During his brief time with the Pirates, Booe hit .200/.256/.250 over 29 games, with nine runs, two triples and two RBIs. Most of his playing time came in May as a center fielder. He was sent to Springfield of the Class-B Three-I League as partial payment for outfielder Fred Kommers on June 24, 1913. For the Pirates to get Kommers right away, they needed to send an outfielder to replace him in Springfield, so Booe was sent there on option. He ended up finishing the year with St Paul of the American Association, where he was supposed to play in 1914 as well, until he signed a deal to play in the upstart Federal League. That league was considered to be a Major League during the 1914-15 seasons, though the American League/National League considered it to be an outlaw league due to signing players away. Booe played for two teams in the Federal League in 1914, then couldn’t get a big league job after the league folded, which happened to quite a few marginal MLB players during that time. He hit .224 in 96 games during that 1914 season, with 34 runs, ten doubles, two triples, 20 RBIs, 12 steals and .575 OPS. He played pro ball until 1930, collecting over 2,000 hits in the minors. He played independent ball for Statesville, NC as a player/manager during the 1915 season. He had a .278 average and 23 extra-base hits in 125 games for Springfield of the Class-B Eastern League during the 1916 season. Booe was with San Antonio of the Class-B Texas League in 1917, for the first of seven season with the team. The last five seasons saw the league bumped up to Class-A. He hit .245 over 142 games during his first year in San Antonio, finishing the year with 21 extra-base hits.
Booe missed the 1918-19 seasons serving in the Army during WWI. He rejoined San Antonio in 1920, where he hit .296 in 153 games, with 29 extra-base hits. He hit .294 over 148 games in 1921, with 30 extra-base hits. The league changed to Class-A during that season. The 1922 season saw him bat .311 in 153 games, with 30 doubles, 13 triples and two homers. Booe batted .310 over 113 games in 1923, with 21 extra-base hits. He had a .310 average in 123 games during the 1924 season, with 14 doubles, 12 triples and seven homers. He hit .328 in 106 games during his final season for San Antonio, with 23 doubles and ten homers. He was with Fort Smith of the Class-C Western Association in 1926, where he hit .320 in 136 games, with 40 doubles, nine triples and 11 homers. Booe moved up to Danville of the Class-B Three-I League in 1927, where he had a .260 average and 14 extra-base hits in 87 games. He played for Dayton of the Class-B Central League in 1928, hitting .314 over 91 games, with 50 runs, nine doubles, six homers, 57 walks and an .835 OPS. Booe joined Fort Wayne of the Central League in 1929, when he hit .303 over 90 games, with 49 runs, 20 extra-base hits, 35 RBIs and an .805 OPS. His last season of pro ball was split between a .295 average in 32 games for St Joseph of the Class-A Western League, and a .318 average in 26 games for Greensboro of the Class-C Piedmont League. All 13 of his extra-base hits that year were doubles. He also had five years of managerial experience in the minors, working in a player/manager role during each of his final five seasons.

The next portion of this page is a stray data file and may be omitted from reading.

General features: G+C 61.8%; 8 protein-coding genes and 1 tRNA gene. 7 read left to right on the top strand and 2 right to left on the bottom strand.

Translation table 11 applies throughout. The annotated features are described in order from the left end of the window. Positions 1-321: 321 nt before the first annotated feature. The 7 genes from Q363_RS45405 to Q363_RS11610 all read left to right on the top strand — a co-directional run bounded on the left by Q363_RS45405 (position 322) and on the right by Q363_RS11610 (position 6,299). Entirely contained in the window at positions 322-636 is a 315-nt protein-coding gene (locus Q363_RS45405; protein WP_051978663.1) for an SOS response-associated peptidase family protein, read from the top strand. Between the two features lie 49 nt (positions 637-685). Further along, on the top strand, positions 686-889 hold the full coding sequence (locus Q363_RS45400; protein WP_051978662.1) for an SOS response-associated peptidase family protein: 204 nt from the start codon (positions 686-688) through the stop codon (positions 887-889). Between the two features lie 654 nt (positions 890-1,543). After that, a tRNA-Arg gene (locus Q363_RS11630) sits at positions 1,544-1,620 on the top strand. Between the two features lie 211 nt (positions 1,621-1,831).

Pete Compton, outfielder for the 1916 Pirates. He played six seasons in the majors between 1911 and 1918, seeing time with five different big league clubs. Compton went 1-for-16 in five games in Pittsburgh during the middle of the 1916 season. The Pirates picked him up as a waiver claim from the Boston Braves on July 3rd, then returned him 11 days later. There was some dispute over his claim by the Pirates. Boston had put him on waivers with the idea to trade him to Louisville of the Double-A American Association. In fact, the two teams already had a deal worked out. Owner Barney Dreyfuss refused to waive his claim, so Compton joined the Pirates, where it was said that his play was unsatisfactory. Manager Jimmy Callahan asked that he be placed back on waivers, then Boston immediately picked him back up for the $1,500 waiver cost. Boston then sent him to Louisville, as per the original deal. Compton played a total of 19 seasons in the minors and collected over 2,600 hits as a pro, with 186 coming in the majors.
Compton debuted in pro ball in 1909 at 19 years old, hitting for a .217 average and one extra-base hit over 26 games that year for Lancaster of the Class-D Ohio-State League. That league was four levels from the majors at the time, so it doesn’t sound like the start of a future big league player, but he quickly turned things around. He hit .253 for Beeville of the Class-D Southwest Texas League during the 1910 season, finishing the year with 20 extra-base hits. He moved up to Battle Creek of the Class-C Southern Michigan League in 1911, where he had a .352 average, 28 doubles, 25 triples and four homers over 125 games. That led to a late-season trial with the St Louis Browns, where he hit .271/.302/.328 over 28 games, with nine runs, four doubles and five RBIs. He batted .280 in 103 games for the 1912 Browns, finishing up with 26 runs, 12 extra-base hits, 30 RBIs, 11 steals and a .694 OPS. Compton batted .180/.274/.330 in 63 games for the 1913 Browns, with 14 runs, nine extra-base hits and 17 RBIs. He finished the 1913 season in the minors with Kansas City of the American Association, where he also spent all of the 1914 season. He hit .262 in 36 games for Kansas City to finish out the 1913 season, with 15 runs, 12 extra-base hits and seven steals. He hit .325 over 166 games in 1914, with 89 runs, 33 doubles, 13 triples, 11 homers, 58 steals, 63 walks and an .864 OPS. He batted .343 during the first half of the 1915 season in Kansas City, then joined St Louis of the Federal League for two games (2-for-8 with three RBIs), before returning to Kansas City. The Boston Braves purchased his contract two weeks later. He he hit .241/.290/.345 over 35 games for the 1915 Braves, with ten runs, nine extra-base hits and 12 RBIs.